To Draft Or Not To Draft?

Drafting another swimmer (see the two ways here) can save you up to 38% of your energy expenditure. With such large savings on offer, swimming in a good draft can feel very easy despite you moving at a decent pace.

In a race situation this creates a common dilemma, should you stay in an easy draft or swim around and go on your own? In this situation how do you know what's right to do? At the moment we're half way through our clinic series in the UK and in the section on open water skills this is the most common question we've been asked by the swimmers. Here's our answer:

Pace Awareness When Drafting

To know whether you are really moving too slowly when drafting, you need to practise this in the controlled environment of the pool to learn how it feels. Grab a buddy who is a slightly better swimmer than you and have him or her swim at your target race pace for around 200-400m while you draft them. Settle into the draft and get into the rhythm of swimming - you'll soon gain an appreciation of how this target pace feels - it may surprise you how easy it is!

Pacing skills are a very important part of being a good swimmer but as a triathlete or open water swimmer you also need pace judgement when drafting so that you can make tactical decisions like this in a race. There's only one way to develop your drafting pace judgement and that's with practise. For that reason we strongly recommend you work on your drafting skills (and also your sighting and navigation skills) all year round in the pool. It's great fun and will really help you achieve your potential come the open water season.

Drafting skills are important for any swimmer
to master, whatever their ability level
In fact, Swim Smooth's philosophy is that stroke technique, swimming fitness and open water skills are equally important and should all be given equal priority in your training. Our new UK Certified Coaches follow this philosophy in their squad sessions by including regular open water skills sessions.

Don't Like Drafting?

Many swimmers say that they dislike drafting and that's only natural, the concentration required is higher and the hustle and bustle of swimming close to other swimmers can feel a little disconcerting at first. However, like with anything, with practise you can become familiar and comfortable with it and the performance improvements on offer are too large to ignore. Drafting well can easily be worth two minutes per km swum!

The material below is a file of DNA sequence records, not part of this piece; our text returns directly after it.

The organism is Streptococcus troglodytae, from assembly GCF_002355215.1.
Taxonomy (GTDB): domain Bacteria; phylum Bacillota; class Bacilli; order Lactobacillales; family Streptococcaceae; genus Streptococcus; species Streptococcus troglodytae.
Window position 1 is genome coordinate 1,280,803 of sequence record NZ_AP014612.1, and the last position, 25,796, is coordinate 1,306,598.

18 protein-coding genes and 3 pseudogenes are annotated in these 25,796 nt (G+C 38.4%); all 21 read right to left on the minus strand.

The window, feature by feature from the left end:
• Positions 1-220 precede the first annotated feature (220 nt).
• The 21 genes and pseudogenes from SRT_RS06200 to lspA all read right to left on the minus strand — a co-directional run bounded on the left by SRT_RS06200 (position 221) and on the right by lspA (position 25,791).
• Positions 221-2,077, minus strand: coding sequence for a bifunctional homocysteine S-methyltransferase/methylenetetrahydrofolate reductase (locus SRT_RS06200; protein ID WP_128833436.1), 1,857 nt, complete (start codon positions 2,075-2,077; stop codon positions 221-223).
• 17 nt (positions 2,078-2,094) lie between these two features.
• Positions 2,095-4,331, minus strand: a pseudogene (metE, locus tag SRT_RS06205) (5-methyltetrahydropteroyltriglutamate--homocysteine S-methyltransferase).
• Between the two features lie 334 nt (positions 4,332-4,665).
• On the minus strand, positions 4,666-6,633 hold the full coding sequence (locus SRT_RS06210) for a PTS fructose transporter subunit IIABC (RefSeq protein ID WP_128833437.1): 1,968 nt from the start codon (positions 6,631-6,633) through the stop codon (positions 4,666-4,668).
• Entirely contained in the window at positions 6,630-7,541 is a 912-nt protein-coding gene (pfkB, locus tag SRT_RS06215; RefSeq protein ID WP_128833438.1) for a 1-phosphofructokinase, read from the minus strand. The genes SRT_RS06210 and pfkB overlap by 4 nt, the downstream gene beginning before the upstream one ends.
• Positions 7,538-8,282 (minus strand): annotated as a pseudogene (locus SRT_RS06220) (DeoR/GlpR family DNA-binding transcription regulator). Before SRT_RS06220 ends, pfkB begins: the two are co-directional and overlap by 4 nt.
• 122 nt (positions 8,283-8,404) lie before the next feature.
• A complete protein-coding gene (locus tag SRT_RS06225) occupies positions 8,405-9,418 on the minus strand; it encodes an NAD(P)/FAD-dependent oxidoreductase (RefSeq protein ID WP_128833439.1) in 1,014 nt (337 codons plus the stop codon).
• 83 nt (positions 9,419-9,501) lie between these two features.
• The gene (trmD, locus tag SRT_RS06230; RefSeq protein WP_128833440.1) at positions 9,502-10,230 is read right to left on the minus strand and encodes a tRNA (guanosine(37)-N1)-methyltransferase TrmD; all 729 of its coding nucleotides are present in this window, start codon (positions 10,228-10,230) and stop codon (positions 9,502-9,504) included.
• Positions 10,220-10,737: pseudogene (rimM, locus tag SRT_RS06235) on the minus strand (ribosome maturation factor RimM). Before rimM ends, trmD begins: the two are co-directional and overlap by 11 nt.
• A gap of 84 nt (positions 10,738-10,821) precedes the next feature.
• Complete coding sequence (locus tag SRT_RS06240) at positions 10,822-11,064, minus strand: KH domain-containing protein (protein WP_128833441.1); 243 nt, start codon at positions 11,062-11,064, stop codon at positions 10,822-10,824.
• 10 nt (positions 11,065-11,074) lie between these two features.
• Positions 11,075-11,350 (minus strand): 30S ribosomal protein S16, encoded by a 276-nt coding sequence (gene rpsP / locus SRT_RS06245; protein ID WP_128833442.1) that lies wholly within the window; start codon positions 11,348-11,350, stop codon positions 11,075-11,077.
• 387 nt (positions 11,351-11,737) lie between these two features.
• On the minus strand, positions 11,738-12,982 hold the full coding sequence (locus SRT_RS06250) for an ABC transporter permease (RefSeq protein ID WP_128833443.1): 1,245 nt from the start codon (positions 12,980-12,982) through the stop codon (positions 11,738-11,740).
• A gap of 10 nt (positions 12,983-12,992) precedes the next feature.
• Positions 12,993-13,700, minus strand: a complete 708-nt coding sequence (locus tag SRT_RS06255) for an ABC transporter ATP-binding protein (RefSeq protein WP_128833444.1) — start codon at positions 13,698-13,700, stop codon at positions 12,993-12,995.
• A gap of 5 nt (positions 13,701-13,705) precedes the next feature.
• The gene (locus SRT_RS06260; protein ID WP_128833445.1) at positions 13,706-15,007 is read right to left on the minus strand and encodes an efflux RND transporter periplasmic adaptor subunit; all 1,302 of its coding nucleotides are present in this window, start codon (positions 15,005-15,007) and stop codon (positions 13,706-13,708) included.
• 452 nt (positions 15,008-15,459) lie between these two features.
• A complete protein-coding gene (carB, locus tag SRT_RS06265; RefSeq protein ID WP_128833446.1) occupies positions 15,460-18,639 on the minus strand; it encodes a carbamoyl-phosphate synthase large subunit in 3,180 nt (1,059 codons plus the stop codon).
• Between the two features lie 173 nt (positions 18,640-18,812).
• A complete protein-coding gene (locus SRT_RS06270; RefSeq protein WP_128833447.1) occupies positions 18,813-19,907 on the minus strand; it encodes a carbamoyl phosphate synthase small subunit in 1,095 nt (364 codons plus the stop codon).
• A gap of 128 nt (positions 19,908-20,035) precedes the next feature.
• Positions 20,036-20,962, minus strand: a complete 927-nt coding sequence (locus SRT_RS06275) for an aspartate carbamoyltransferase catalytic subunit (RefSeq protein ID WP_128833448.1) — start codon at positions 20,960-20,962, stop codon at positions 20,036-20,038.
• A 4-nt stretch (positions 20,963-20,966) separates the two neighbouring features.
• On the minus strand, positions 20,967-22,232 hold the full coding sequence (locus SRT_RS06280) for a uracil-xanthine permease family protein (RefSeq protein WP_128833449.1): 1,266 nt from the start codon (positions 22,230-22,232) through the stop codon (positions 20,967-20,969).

Always remember the number one rule of drafting: PRACTISE MAKES PERFECT

Swim Smooth!


Tommy said...

Hi there, Can you please explain to me the exact position I need to be to be able to draft?

Anonymous said...

Can you post a link to the studies which show the benefits of drafting?

Adam Young said...

Hi Tommy, did you see this link? :

Hi Anonymous, the study referred to in this post is here:



Beatrice Black said...

On race day, the swimmer I'm drafting behind can help me make up my mind. If passing that swimmer seems out of my league, I'll tuck back in behind and a teensy bit to the side. But I'll also periodically pull out to check to see if it's time to pass. (And to be sure I'm not following my benefactor right off course!) ) I tend to get stronger as the swim goes on. At some point it will be time to soldier on solo if I drafted behind someone who went out a little too hard.

FabiƔnPicornell said...

I like everything but the end could.

Good practice make perfect.

Because practice make habit.

So I need more swimsmooth.

FabiƔn Fedinchik
Barcelona.Piscina Bernat Picornell.

John said...

I agree that drafting is an important skill to learn. Whether you use it in a race depends on the other athletes you are competing against. If they are better at sprinting or better at the other legs than you then it might be good to go alone and try to break them early. If you are better at those things then I say save your energy and draft away!

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